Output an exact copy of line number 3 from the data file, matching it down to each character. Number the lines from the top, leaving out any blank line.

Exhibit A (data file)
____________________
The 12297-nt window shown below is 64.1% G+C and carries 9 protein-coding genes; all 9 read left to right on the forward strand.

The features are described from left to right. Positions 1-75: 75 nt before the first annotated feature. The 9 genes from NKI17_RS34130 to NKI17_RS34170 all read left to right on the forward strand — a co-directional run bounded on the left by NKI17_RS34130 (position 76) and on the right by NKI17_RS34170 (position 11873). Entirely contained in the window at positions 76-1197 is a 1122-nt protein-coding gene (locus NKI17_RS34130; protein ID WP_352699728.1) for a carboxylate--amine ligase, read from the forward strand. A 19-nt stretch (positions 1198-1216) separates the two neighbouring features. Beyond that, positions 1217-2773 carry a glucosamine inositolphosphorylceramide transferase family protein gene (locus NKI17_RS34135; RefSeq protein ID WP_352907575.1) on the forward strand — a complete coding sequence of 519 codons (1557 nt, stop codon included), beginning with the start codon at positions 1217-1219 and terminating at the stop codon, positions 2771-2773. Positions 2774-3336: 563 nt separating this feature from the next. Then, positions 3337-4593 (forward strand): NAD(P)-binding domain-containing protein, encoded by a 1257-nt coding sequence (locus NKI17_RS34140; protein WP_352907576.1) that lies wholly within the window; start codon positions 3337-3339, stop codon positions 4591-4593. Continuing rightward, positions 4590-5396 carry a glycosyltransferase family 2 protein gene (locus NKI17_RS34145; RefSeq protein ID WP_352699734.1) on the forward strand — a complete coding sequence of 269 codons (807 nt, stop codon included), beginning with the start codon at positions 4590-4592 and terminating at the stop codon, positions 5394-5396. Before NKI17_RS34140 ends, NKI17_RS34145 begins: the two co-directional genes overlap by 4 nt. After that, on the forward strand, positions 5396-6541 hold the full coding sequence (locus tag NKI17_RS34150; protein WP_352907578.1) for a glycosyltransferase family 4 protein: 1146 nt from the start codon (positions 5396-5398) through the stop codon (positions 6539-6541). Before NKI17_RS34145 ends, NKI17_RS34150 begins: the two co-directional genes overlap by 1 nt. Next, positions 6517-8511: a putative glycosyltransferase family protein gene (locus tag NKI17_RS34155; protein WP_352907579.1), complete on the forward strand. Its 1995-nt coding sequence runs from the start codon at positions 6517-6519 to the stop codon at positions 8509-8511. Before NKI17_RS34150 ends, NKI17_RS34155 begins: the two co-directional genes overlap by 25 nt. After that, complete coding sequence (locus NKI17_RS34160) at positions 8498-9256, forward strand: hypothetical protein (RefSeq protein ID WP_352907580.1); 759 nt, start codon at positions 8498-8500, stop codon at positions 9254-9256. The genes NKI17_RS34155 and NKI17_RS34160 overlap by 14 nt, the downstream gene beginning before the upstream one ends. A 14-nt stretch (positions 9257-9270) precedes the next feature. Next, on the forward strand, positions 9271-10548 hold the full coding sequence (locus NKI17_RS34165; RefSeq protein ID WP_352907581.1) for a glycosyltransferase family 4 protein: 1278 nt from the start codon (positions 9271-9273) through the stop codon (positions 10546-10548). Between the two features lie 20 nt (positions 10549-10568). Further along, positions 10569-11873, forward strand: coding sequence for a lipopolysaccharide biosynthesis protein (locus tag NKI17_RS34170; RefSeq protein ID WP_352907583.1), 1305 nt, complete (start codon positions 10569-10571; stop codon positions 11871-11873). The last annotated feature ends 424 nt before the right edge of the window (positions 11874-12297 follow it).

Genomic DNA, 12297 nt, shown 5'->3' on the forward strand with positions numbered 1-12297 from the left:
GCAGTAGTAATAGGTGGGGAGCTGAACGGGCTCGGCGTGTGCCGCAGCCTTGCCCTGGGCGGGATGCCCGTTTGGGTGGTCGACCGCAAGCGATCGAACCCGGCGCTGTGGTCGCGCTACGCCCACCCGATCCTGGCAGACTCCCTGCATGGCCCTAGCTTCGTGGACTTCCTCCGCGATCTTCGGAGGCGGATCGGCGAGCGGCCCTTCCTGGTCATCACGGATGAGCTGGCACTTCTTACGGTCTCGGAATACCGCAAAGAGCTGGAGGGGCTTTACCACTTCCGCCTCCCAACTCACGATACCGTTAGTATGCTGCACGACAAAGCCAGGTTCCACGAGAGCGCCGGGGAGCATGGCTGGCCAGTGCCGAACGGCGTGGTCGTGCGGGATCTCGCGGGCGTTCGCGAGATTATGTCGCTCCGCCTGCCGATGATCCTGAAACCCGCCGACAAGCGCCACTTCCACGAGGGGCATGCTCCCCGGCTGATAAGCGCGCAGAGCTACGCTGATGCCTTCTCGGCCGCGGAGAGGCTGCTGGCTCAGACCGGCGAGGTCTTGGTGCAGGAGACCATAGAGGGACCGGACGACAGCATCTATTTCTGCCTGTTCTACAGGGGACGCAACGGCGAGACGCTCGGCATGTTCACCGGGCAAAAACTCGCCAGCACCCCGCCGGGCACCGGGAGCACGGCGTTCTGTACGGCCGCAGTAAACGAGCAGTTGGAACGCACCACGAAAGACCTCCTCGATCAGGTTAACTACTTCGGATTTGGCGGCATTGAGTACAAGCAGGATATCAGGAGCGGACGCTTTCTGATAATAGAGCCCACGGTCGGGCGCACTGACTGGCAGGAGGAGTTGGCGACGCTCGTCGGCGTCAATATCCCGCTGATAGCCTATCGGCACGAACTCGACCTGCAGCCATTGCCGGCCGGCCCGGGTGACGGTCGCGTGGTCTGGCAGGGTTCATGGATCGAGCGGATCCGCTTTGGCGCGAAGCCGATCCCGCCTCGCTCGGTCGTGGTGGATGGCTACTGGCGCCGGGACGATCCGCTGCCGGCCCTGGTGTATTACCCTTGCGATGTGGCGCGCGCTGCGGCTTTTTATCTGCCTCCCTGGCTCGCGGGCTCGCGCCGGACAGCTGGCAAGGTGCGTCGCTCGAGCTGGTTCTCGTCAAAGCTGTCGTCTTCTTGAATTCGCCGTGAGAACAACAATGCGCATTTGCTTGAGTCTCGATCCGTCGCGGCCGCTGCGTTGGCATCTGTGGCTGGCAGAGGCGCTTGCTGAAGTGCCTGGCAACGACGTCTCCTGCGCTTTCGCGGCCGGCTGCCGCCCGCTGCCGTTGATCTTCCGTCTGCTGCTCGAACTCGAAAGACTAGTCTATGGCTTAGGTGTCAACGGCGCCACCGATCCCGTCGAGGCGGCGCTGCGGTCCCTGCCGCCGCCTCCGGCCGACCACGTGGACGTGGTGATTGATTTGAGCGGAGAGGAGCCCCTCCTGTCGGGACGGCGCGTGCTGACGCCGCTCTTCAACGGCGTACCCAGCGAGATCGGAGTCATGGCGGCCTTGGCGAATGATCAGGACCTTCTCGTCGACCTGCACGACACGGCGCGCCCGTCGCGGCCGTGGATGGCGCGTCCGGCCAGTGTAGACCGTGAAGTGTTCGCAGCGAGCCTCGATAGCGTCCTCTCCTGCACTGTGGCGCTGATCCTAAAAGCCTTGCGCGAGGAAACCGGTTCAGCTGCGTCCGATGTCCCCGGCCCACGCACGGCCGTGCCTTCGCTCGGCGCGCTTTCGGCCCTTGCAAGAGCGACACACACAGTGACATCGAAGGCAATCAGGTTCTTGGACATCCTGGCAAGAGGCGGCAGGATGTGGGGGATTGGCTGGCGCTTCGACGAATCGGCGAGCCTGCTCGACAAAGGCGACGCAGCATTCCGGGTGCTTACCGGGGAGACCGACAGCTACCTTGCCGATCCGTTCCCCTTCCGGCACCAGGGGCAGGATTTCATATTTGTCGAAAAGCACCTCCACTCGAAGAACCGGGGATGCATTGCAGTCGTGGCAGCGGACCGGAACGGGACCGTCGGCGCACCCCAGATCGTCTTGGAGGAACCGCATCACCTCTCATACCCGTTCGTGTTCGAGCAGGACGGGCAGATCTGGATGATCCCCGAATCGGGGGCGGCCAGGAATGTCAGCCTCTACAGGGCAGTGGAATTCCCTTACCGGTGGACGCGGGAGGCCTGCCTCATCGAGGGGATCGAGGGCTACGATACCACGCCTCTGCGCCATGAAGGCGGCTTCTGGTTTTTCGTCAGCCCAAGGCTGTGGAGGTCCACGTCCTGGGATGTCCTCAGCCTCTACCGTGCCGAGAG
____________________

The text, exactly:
Genomic DNA, 12297 nt, shown 5'->3' on the forward strand with positions numbered 1-12297 from the left: